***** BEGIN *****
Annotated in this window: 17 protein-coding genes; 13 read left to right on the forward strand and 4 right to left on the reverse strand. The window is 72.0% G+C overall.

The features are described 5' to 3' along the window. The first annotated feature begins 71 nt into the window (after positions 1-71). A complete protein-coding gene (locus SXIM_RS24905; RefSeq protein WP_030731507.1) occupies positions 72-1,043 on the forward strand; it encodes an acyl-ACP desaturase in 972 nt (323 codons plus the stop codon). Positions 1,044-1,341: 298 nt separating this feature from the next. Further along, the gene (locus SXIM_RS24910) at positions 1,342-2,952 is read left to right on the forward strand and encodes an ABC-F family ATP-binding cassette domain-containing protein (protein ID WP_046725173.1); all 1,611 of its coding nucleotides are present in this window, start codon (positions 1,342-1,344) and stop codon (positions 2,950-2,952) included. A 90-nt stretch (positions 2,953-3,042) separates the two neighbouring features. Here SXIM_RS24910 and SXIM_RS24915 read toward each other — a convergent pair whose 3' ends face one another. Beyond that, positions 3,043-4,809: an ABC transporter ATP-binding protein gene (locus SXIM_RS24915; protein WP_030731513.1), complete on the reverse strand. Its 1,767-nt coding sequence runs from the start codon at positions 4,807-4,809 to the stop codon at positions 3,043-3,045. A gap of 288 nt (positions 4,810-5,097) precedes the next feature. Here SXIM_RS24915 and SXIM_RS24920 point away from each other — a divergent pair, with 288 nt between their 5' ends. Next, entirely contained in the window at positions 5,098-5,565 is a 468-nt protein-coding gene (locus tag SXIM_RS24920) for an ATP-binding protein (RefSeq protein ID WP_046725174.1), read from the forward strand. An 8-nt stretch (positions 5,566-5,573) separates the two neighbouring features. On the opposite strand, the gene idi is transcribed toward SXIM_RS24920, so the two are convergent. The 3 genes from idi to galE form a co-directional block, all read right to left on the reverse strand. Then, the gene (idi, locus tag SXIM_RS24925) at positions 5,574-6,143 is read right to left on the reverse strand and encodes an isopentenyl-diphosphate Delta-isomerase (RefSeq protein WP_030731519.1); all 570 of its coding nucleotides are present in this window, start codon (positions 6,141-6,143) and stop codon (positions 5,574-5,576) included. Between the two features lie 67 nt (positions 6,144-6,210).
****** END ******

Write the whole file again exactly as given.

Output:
Annotated in this window: 17 protein-coding genes; 13 read left to right on the forward strand and 4 right to left on the reverse strand. The window is 72.0% G+C overall.

The features are described 5' to 3' along the window. The first annotated feature begins 71 nt into the window (after positions 1-71). A complete protein-coding gene (locus SXIM_RS24905; RefSeq protein WP_030731507.1) occupies positions 72-1,043 on the forward strand; it encodes an acyl-ACP desaturase in 972 nt (323 codons plus the stop codon). Positions 1,044-1,341: 298 nt separating this feature from the next. Further along, the gene (locus SXIM_RS24910) at positions 1,342-2,952 is read left to right on the forward strand and encodes an ABC-F family ATP-binding cassette domain-containing protein (protein ID WP_046725173.1); all 1,611 of its coding nucleotides are present in this window, start codon (positions 1,342-1,344) and stop codon (positions 2,950-2,952) included. A 90-nt stretch (positions 2,953-3,042) separates the two neighbouring features. Here SXIM_RS24910 and SXIM_RS24915 read toward each other — a convergent pair whose 3' ends face one another. Beyond that, positions 3,043-4,809: an ABC transporter ATP-binding protein gene (locus SXIM_RS24915; protein WP_030731513.1), complete on the reverse strand. Its 1,767-nt coding sequence runs from the start codon at positions 4,807-4,809 to the stop codon at positions 3,043-3,045. A gap of 288 nt (positions 4,810-5,097) precedes the next feature. Here SXIM_RS24915 and SXIM_RS24920 point away from each other — a divergent pair, with 288 nt between their 5' ends. Next, entirely contained in the window at positions 5,098-5,565 is a 468-nt protein-coding gene (locus tag SXIM_RS24920) for an ATP-binding protein (RefSeq protein ID WP_046725174.1), read from the forward strand. An 8-nt stretch (positions 5,566-5,573) separates the two neighbouring features. On the opposite strand, the gene idi is transcribed toward SXIM_RS24920, so the two are convergent. The 3 genes from idi to galE form a co-directional block, all read right to left on the reverse strand. Then, the gene (idi, locus tag SXIM_RS24925) at positions 5,574-6,143 is read right to left on the reverse strand and encodes an isopentenyl-diphosphate Delta-isomerase (RefSeq protein WP_030731519.1); all 570 of its coding nucleotides are present in this window, start codon (positions 6,141-6,143) and stop codon (positions 5,574-5,576) included. Between the two features lie 67 nt (positions 6,144-6,210).